The Bears are believed to be interested in Texas A&M's Ryan Swope (161 catches for 2,120 yards and 19 touchdowns over his last two seasons), who possesses 4.3 speed in the 40-yard dash to go with a concerning history of concussions. Emery attended Texas A&M's 29-24 upset victory at Alabama in which Swope caught 11 passes for 111 yards and a touchdown.

Tyrone Goard of Eastern Kentucky could also draw interest from the Bears, which met with him formally at the East-West Shrine game. Projected to be a late-round pick, Goard, possesses the ability to stretch the field but like Swope, has suffered concussions. The Bears have also shown some interest in projected late-round pick Eric Rogers of Cal Lutheran.

The club was present at Rogers' Pro Day on March 11.

The next 10: 11. Aaron Dobson, Marshall, 6-3, 210; 12. Markus Wheaton, Oregon State, 5-11, 189; 13. Da'Rick Rogers, Tennessee Tech, 6-2, 217; 14. Josh Boyce, Texas Christian, 5-11, 206; 15. Ryan Swope, Texas A&M, 6-0, 205; 16. Denard Robinson, Michigan, 5-10, 199; 17. Marquise Goodwin, Texas, 5-9, 183; 18. Tavarres King, Georgia, 6-0, 189; 19. Aaron Mellette, Elon, 6-2, 217; 20. Kenny Stills, Oklahoma, 6-0, 194.

Position grade: B

Analysis: The one-two punch of Marshall and Jeffery should be deadly in the new offense of coach Marc Trestman provided the latter can stay healthy. Jeffery produced an impressive NFL debut (three catches, 80 yards and a touchdown), but missed six games because of injuries. With Hester likely out of the picture in the slot, the club's options there include Earl Bennett and Eric Weems. Bennett possesses dynamic run-after-catch ability and chemistry with quarterback Jay Cutler, but injuries have hampered his production over the last two seasons.

What the club lacks in the receiving corps at this point is a speed element that would draw off some of the extra coverage that Marshall sees on an every-game basis. By adding a speed receiver to play in the slot, the Bears can keep safeties honest, so to speak. The Bears fully expect to field an explosive offense under Trestman. Emery started that process with the acquisition of tight end Martellus Bennett, who will threaten defenses down the seams. A new slot receiver to go with Bennett could open things up for the entire offense. The question, however, is whether the team sees that as a need position considering some of the holes in the roster in other areas.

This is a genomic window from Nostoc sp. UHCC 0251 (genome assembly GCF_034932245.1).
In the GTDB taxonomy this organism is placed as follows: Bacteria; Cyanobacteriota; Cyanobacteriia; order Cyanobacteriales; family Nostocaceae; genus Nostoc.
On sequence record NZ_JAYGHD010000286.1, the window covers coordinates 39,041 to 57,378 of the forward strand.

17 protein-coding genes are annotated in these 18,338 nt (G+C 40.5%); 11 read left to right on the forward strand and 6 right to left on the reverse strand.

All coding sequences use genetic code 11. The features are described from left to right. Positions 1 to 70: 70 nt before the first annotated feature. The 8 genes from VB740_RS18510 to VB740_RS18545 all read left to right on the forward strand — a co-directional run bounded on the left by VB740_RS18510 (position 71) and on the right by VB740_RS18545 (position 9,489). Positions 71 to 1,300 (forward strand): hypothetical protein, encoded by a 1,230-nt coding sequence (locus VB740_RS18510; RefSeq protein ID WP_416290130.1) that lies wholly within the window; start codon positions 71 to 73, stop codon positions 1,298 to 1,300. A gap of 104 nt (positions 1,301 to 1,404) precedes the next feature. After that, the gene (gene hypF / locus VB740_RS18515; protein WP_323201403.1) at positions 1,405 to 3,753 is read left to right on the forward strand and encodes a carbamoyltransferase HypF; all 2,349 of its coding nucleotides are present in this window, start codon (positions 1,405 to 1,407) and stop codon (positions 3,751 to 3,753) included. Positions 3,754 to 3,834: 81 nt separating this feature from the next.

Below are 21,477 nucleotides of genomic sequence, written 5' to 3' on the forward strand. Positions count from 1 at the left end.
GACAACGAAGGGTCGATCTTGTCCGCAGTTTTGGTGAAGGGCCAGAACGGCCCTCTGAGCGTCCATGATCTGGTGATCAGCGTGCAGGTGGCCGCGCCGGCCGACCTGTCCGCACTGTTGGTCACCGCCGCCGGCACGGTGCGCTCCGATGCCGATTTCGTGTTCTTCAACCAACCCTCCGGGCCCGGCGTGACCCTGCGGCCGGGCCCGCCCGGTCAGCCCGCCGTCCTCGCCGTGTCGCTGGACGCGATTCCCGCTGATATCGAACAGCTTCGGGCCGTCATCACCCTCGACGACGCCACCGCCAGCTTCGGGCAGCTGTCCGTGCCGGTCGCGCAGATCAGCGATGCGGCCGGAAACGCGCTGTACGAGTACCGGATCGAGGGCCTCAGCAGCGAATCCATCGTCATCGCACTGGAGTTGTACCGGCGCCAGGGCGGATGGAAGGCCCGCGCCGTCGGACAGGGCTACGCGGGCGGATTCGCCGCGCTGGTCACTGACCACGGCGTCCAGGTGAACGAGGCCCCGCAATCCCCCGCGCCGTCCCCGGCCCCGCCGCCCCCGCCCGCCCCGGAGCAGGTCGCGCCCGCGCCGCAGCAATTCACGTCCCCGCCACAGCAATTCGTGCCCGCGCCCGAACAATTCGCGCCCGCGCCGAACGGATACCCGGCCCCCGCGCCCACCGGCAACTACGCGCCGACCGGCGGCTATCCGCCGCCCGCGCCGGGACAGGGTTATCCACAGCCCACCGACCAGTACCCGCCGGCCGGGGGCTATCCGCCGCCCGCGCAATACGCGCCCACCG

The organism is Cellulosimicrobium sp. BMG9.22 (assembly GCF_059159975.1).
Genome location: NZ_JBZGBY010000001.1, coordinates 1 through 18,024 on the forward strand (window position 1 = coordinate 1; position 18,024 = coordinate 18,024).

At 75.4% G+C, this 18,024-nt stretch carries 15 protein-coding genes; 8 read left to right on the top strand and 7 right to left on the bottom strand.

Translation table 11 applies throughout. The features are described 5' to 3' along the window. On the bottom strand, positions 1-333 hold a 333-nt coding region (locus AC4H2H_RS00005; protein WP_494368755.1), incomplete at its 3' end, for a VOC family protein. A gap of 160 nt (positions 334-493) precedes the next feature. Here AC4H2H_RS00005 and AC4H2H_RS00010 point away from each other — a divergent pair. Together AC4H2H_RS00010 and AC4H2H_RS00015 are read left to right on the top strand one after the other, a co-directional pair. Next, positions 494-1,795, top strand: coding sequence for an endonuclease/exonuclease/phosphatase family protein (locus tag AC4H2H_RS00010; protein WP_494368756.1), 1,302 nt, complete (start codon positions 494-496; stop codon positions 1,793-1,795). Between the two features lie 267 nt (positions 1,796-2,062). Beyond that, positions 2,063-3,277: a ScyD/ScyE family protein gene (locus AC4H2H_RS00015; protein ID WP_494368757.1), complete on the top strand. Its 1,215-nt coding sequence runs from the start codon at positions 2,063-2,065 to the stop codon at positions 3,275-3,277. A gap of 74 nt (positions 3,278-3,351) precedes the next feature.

Bears draft preview: Tight end

April, 15, 2013
Tyler EifertCal Sport Media/AP ImagesTyler Eifert, the top tight end in the draft, might be hard for the Bears to pass up if he is still there at No. 20. continues its daily Bears draft preview series with a look at the tight ends.

The acquisition of veteran Martellus Bennett in free agency should have alleviated the need to add a tight end in the upcoming draft, but apparently the Chicago Bears might not stop there, judging from their interest in Stanford's Zach Ertz.

According to sources, the team is genuinely interested in Ertz as a second tight end. So, if there's interest in Ertz from the Bears, the club is surely also eyeing the draft's top prospect: Tyler Eifert of Notre Dame.

"Obviously, you see the Patriots with the two tight ends and how they utilize that," Eifert said. "An offense like that would be beneficial to me personally. I'm lucky to be coming in at a time where the type of tight end that I am is being used quite a bit in the passing game, but (I'm) also a guy that can stay in the game on every down and can also block (and) create matchup problems in the passing game."

With the roles of tight ends expanding around the NFL, and many teams utilizing more two tight end formations to exploit matchups in passing and running situations, it makes sense the Bears would consider adding another vertical threat to the equation. But would the Bears do that at the peril of not filling other perceived needs at linebacker, defensive tackle and along the offensive line?

It's a possibility, given the emphasis of the team to add an impact player, regardless of position.